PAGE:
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At the same time the poet so contrives matters that the two criminals are the favourites of the audience, We sit still, and wish well to them through the whole play, are pleased when they meet with proper opportunities, and out of humour when they are disappointed? The truth of it is, the accomplished gentleman upon the Englijh stage, is the perlbn that is familiar with other mens wives, and indifferent to his own; as the sine woman is generally a composition of sprightliness and sal shood. 1 do not know whether it proceeds from barrenness of invention, depravation of manners, or ignorance of mankind, but I have often wondered that our ordinary poets cannot frame to themselves the idea of a sine man who is not a whore-master, or of a sine woman that is not a jilt.

I have sometimes thought of compiling a system os ethics out of the writings of those corrupt poets, under the title of Stage Morality. But I have been diverted from this thought by a project which has been executed by an ingenious gentleman of my acquaintance. He has compos'd, it seems, the history of a young fellow, who has taken all his notions of the world from the stage, and who has directed himself in every circumstance of his life and conversation, by the maxims and examples of the sine gentlemen in Englijh comedies. If I can prevail upon him to give me a copy of this new fashioned novel, I will bestow on it a -place in my works, and

Question not but it may have as good an effect upon the rama, as Don Quixote had upon romance. C

Saturday,

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TavTr,v djifarrotat Ti^ivtZaai (pioii shut.

Long exercise, my friend, inures the mind;
And what we once difl'k'd, we p;essing iind.

THFRE is not a common saying which has a better turn of fense in it, than what we often hear in the mouths of the vulgar, that custom is a second nature. It is indeed able to form the man anew, and to give him inchna;ions and capacities altogether different from those he ivas born with Dr. in his history of Stoffordsoire, tells us of an idiot that chancing to live within the found of a clock, and always amusing himself with counting the hour of the day whenever the clock struck, the clock being spoiled by some accident, the idiot continued to strike and count the hour without the help of ii, in the fame manner as he had done when it was intire Though 1 dare not vouch for the truth of thu story, it is very certain that custom has a mechanical effect upon the body, at the fame time that it has a very extraordinary influence upon the mind.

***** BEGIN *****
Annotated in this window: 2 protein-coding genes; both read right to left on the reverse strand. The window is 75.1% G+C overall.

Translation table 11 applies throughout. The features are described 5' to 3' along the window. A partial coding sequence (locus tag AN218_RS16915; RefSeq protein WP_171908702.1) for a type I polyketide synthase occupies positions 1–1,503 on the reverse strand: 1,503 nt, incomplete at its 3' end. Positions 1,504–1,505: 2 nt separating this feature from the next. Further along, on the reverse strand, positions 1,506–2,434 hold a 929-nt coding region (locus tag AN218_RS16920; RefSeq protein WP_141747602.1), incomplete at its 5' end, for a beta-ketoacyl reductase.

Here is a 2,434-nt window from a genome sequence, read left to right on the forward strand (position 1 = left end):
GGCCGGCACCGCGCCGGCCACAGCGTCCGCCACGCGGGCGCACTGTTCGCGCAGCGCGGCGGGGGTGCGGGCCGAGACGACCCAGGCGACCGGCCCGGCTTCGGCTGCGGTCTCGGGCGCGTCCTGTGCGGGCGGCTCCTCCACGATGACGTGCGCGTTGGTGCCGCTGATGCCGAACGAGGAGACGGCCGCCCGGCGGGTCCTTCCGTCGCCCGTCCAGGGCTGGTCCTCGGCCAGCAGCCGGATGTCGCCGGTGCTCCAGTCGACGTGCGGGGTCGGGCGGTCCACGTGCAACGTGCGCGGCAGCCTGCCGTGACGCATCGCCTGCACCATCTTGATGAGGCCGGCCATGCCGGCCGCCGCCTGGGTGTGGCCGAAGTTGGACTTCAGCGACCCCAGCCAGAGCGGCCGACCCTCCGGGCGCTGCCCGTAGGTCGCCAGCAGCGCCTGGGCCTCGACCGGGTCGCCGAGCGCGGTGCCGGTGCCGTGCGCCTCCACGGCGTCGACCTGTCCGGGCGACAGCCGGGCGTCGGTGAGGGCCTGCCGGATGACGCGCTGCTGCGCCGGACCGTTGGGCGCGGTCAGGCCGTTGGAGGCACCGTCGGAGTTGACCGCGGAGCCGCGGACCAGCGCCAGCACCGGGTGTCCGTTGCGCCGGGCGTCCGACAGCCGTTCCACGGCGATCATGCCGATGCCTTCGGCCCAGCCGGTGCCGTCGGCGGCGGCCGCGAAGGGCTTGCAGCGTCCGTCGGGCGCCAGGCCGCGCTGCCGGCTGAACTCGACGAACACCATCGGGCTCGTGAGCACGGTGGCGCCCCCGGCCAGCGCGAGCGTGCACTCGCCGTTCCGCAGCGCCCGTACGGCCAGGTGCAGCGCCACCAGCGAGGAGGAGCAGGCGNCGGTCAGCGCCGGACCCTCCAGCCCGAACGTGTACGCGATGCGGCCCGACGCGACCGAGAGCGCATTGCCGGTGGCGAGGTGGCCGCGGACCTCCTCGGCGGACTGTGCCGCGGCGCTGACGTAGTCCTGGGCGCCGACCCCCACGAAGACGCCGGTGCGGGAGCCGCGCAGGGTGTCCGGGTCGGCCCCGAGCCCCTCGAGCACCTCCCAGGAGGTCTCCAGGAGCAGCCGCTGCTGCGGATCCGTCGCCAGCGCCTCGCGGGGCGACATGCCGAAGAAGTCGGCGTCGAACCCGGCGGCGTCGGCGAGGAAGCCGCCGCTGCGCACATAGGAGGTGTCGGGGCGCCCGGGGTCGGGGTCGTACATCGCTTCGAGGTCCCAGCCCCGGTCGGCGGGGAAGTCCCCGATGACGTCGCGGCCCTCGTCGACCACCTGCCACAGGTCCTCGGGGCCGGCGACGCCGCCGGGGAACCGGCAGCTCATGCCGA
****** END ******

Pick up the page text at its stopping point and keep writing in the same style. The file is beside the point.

1 shall in this paper consider one very remarkable effect which custom has upon human nature, and which if rightly observed, may lead us into very useful rules of life. What 1 shall here take notice of in custom, is its wonderful efficacy in making every thing pleasant to us. A person who is addicted to play or gaming, though he took but little delight in it at sirst, by degrees contracts so strong an inclination towards it. and gives himself up so indrely to it, that it seems the only end of his being. The love of a retired or busy life will grow upon a man insensibly, as he is conversant in the one or the other, till he is utterly unqualisied for relishing that to which he has been for some time disused. Nay, a man may smoke, or drink, or take snuff, till he is unable to

pass pass away his time without it; not to mention how our delight in any particular study, art, or science, rises and improves in proportion to the application which we bellow upon it. Thus what was at sirst an exercise, becomes at length an entertainment. Our employments are changed into our diversion. The mind grows fond of those actions she is accustomed to, and is drawn with reluctancy from those paths in which she has used to walk.

Not only such actions as were at sirst indifrerent to us, but even such as were painful, will by custom and practice become pleasant. Sir Francis Bacon observes in his natural philosophy, that our taste is never pleased better than with those things which at sirst created a disgust in it. He gives particular instances of claret, coffee, and other liquors, which the palate seldom approves upon the sirst taste; but when it has once got a relish' of them, generally regains it for life. The mind is constituted after the fame manner, and after having habituated herself to any particular exercise or employment, not only loses her sirst aversion towards it, but conceives a certain fondness and affection for it. I have heard one of the greatest genius's this age has produced, who had been trained up in all the po^te studies of antiquity, assure me, upon his being obliged to search into several rolls and records, that notwithstanding such an employment was at sirst very dry and irklbm to him, he at lait took an incredible pleasure ifi it, and preferred it even to the reading of Virgil or Cicero. The reader will observe, that I have not here considered custom as it makes things easy, but as it renders them delightful; and tho' others have often made the fame reflexions, it is possible they may not have drawn those uses from it, with which s intend to sill the remaining part of this paper.